Healthcare Blog

Haemorrhagic Stroke Prevalence Increasing In UK's South Asian Population

April 07, 2017

Haemorrhagic stroke prevalence is increasing among the UK's South Asian population comprising of Indians, Pakistanis, Bangladeshis and Sri-Lankans, due to an increase in one of its key risk factors, high blood pressure (hypertension), according to new data presented at the World Congress of Cardiology (WCC) Scientific Sessions in Beijing, China.

The prevalence of haemorrhagic stroke increased significantly among South Asians during the study (27.7 per cent in 1997-1999; 29.5 per cent in 2000-2002; and 45.8 per cent in 2003-2005, whilst the prevalence of the condition decreased in European Caucasians during the same period. Similarly, the prevalence of hypertension - the main risk factor for haemorrhagic stroke - also increased in the South Asian group over the same time period (84.6 per cent in 1997-1999 to 88.9 per cent in 2003-2005) but remained the same in European Caucasians.

Haemorrhagic stoke accounts for 10 to 30 per cent of all stroke admissions to hospital. It is associated with several risk factors including hypertension, diabetes and hyperlipidemia, which are becoming increasingly prevalent among ethnic minority groups. An understanding of secular trends in the prevalence of haemorrhagic stroke admissions and in-hospital mortality in a multi-ethnic population is required to delineate the needs for providing a dynamic healthcare service, not only in multi-ethnic UK but also rapidly developing countries such as India, Pakistan, Bangladesh and Sri-lanka.

"The ethnic differences observed in the prevalence of hypertension among haemorrhagic stoke patients could be due to several factors including inherent genetic or lifestyle differences, variations in their medical management and warrant further investigation," said Dr Rahul Potluri, Honorary Research Associate, Faculty of Medicine, Imperial College London. "Our observations outline the importance of a targeted health care approach in migrant ethnic minorities and highlight the importance of extending the study worldwide to identify acquired and environmental causes of such disease in these populations where clearly their incidence is increasing"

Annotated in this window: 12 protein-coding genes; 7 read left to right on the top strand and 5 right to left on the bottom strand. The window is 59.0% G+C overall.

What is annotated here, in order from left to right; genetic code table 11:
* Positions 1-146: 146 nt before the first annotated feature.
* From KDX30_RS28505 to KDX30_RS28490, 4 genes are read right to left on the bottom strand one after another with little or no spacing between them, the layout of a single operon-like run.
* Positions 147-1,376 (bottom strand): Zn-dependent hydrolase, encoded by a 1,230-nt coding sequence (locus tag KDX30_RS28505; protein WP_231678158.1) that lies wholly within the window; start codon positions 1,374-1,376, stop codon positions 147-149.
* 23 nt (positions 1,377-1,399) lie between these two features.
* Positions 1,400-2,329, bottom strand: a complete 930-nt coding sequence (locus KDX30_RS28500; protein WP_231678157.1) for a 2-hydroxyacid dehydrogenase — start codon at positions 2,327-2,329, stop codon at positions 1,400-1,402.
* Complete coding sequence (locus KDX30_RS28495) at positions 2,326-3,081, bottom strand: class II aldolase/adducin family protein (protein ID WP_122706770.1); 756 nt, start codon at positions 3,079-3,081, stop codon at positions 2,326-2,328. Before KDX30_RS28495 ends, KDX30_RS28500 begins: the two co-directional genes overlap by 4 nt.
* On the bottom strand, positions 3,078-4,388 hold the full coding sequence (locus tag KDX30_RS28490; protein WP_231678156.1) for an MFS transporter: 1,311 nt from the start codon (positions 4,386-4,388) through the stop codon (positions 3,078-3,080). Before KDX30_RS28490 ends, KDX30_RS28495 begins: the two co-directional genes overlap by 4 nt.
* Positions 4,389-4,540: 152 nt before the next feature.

Ethnic differences in the prevalence of haemorrhagic stoke admissions to a multi-ethnic hospital population in Birmingham, UK and associated mortality, were studied over a nine year period (1997-2005). The secular trends in hospital admission rates and the prevalence of risk factors, such as hypertension, diabetes, hyperlipidemia, atrial fibrillation and myocardial infarction among European Caucasian, South-Asian and Afro-Caribbean patients were observed.

Source
World Heart Federation